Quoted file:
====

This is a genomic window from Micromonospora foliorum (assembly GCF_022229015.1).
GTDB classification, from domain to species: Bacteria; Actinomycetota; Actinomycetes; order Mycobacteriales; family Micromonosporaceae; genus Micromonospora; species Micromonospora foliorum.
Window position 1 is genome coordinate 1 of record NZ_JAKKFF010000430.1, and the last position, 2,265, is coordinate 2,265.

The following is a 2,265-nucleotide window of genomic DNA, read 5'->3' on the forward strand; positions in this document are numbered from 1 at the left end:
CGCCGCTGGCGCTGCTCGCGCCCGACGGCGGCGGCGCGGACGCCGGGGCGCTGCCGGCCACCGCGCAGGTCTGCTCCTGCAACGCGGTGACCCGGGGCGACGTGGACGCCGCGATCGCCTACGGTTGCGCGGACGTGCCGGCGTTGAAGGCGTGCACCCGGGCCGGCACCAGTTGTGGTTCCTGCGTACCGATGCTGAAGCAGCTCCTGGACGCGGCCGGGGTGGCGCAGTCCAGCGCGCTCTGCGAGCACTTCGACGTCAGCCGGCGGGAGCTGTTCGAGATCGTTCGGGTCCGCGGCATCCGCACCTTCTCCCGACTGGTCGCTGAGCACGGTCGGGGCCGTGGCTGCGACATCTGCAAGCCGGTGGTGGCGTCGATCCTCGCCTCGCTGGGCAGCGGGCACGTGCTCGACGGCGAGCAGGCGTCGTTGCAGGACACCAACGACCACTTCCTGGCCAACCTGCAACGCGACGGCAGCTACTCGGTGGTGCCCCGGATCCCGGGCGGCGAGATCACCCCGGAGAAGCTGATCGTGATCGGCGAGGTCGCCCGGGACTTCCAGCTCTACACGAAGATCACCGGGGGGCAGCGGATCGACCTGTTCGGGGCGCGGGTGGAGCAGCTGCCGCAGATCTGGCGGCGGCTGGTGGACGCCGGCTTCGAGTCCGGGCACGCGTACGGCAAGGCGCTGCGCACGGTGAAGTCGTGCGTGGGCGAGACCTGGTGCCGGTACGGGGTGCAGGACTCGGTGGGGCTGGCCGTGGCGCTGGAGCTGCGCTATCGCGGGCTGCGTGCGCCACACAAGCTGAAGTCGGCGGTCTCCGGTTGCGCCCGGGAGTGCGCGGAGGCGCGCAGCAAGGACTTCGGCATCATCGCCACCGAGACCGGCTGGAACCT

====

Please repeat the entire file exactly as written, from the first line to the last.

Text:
This is a genomic window from Micromonospora foliorum (assembly GCF_022229015.1).
GTDB classification, from domain to species: Bacteria; Actinomycetota; Actinomycetes; order Mycobacteriales; family Micromonosporaceae; genus Micromonospora; species Micromonospora foliorum.
Window position 1 is genome coordinate 1 of record NZ_JAKKFF010000430.1, and the last position, 2,265, is coordinate 2,265.

The following is a 2,265-nucleotide window of genomic DNA, read 5'->3' on the forward strand; positions in this document are numbered from 1 at the left end:
CGCCGCTGGCGCTGCTCGCGCCCGACGGCGGCGGCGCGGACGCCGGGGCGCTGCCGGCCACCGCGCAGGTCTGCTCCTGCAACGCGGTGACCCGGGGCGACGTGGACGCCGCGATCGCCTACGGTTGCGCGGACGTGCCGGCGTTGAAGGCGTGCACCCGGGCCGGCACCAGTTGTGGTTCCTGCGTACCGATGCTGAAGCAGCTCCTGGACGCGGCCGGGGTGGCGCAGTCCAGCGCGCTCTGCGAGCACTTCGACGTCAGCCGGCGGGAGCTGTTCGAGATCGTTCGGGTCCGCGGCATCCGCACCTTCTCCCGACTGGTCGCTGAGCACGGTCGGGGCCGTGGCTGCGACATCTGCAAGCCGGTGGTGGCGTCGATCCTCGCCTCGCTGGGCAGCGGGCACGTGCTCGACGGCGAGCAGGCGTCGTTGCAGGACACCAACGACCACTTCCTGGCCAACCTGCAACGCGACGGCAGCTACTCGGTGGTGCCCCGGATCCCGGGCGGCGAGATCACCCCGGAGAAGCTGATCGTGATCGGCGAGGTCGCCCGGGACTTCCAGCTCTACACGAAGATCACCGGGGGGCAGCGGATCGACCTGTTCGGGGCGCGGGTGGAGCAGCTGCCGCAGATCTGGCGGCGGCTGGTGGACGCCGGCTTCGAGTCCGGGCACGCGTACGGCAAGGCGCTGCGCACGGTGAAGTCGTGCGTGGGCGAGACCTGGTGCCGGTACGGGGTGCAGGACTCGGTGGGGCTGGCCGTGGCGCTGGAGCTGCGCTATCGCGGGCTGCGTGCGCCACACAAGCTGAAGTCGGCGGTCTCCGGTTGCGCCCGGGAGTGCGCGGAGGCGCGCAGCAAGGACTTCGGCATCATCGCCACCGAGACCGGCTGGAACCT